The role of the project manager is to identify and understand the causes of any barriers to change, anticipating these where possible and engaging the help of others in this process as necessary. Once these issues have been surfaced, decisions can be made about what to do. In some cases, simple reassurance may be all that is needed; in others, the objectors may have very sound points which the project needs to tackle. However, some barriers may be much more deep-seated and intractable, and the project manager should discuss these with the sponsor or their nominees to agree a way forward. It is important to recognise that the role of the project manager is not to address these issues themselves, but to ensure they are visible, managed and monitored.

Methodologies, frameworks and approaches

There are a number of widely used project management methodologies, frameworks and approaches, and a variety of certification routes associated with them.

In a UK context, PRINCE2 (PRojects IN Controlled Environments) is one of the best known methodologies, and provides a series of management processes defining what must be done, how, in what order and by whom. In some respects it is quite prescriptive, although the methodology emphasises the concept of tailoring to individual circumstances.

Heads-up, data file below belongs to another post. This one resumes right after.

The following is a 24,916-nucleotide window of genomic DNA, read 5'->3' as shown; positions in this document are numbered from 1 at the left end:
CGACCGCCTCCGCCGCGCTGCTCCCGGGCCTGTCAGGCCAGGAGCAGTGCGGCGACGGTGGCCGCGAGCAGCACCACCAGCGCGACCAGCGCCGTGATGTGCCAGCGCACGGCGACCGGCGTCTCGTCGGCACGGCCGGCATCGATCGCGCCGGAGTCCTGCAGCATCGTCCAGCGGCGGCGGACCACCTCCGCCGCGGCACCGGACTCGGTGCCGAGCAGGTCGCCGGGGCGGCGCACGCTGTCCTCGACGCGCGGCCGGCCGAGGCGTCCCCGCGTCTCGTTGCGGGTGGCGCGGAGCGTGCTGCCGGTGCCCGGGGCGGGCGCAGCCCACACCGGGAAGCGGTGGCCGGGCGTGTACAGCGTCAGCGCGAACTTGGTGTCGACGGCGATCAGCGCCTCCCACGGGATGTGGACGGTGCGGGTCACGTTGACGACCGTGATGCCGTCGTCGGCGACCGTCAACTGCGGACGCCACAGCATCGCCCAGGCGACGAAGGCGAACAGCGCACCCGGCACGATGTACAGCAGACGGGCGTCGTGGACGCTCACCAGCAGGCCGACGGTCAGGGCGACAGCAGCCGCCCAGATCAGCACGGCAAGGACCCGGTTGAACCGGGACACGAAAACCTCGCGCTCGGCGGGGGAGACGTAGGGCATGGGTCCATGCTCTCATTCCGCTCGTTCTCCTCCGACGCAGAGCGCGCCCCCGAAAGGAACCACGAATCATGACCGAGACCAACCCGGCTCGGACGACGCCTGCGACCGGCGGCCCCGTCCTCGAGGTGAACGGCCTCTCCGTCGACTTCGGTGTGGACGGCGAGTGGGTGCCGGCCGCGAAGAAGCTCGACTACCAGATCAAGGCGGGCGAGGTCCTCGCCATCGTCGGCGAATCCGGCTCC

PMBOK (the Project Management Body of Knowledge) is a framework which originated in the US and focuses on core practices and a wide range of techniques that can be applied to manage a project. It is generally considered to be less prescriptive than PRINCE2.

PRINCE2 and PMBOK are often seen as competing approaches, but they can be complementary, with experienced project managers selecting appropriate techniques from both methodologies.

Other common terms are ‘waterfall’ and ‘agile’. Waterfall refers to a sequential approach where, for example, all requirements are gathered in detail at the outset, before design and planning commence. Although this makes sense logically, it can prove problematic in some contexts, as a client can wait for an extended period of time before seeing any tangible outputs from a supplier. Agile approaches recognise this weakness and involve a more incremental, iterative approach, where the supplier creates smaller components based on current knowledge, with which the client can engage, providing ‘course corrections’ as necessary. Both waterfall and agile have a place, depending upon the precise characteristics of the project.

Many organisations choose to develop their own approaches based on these methodologies and frameworks.

What next?

Project management does not need to be introduced in a ‘big bang’ style; some organisations will choose to focus on increasing staff skills in areas such as risk management or effective delegation, as a precursor to a broader project management initiative. In the next edition of Managing for Success, I will address how a project management competency can be established in practice, some common challenges to doing so, and techniques to address them.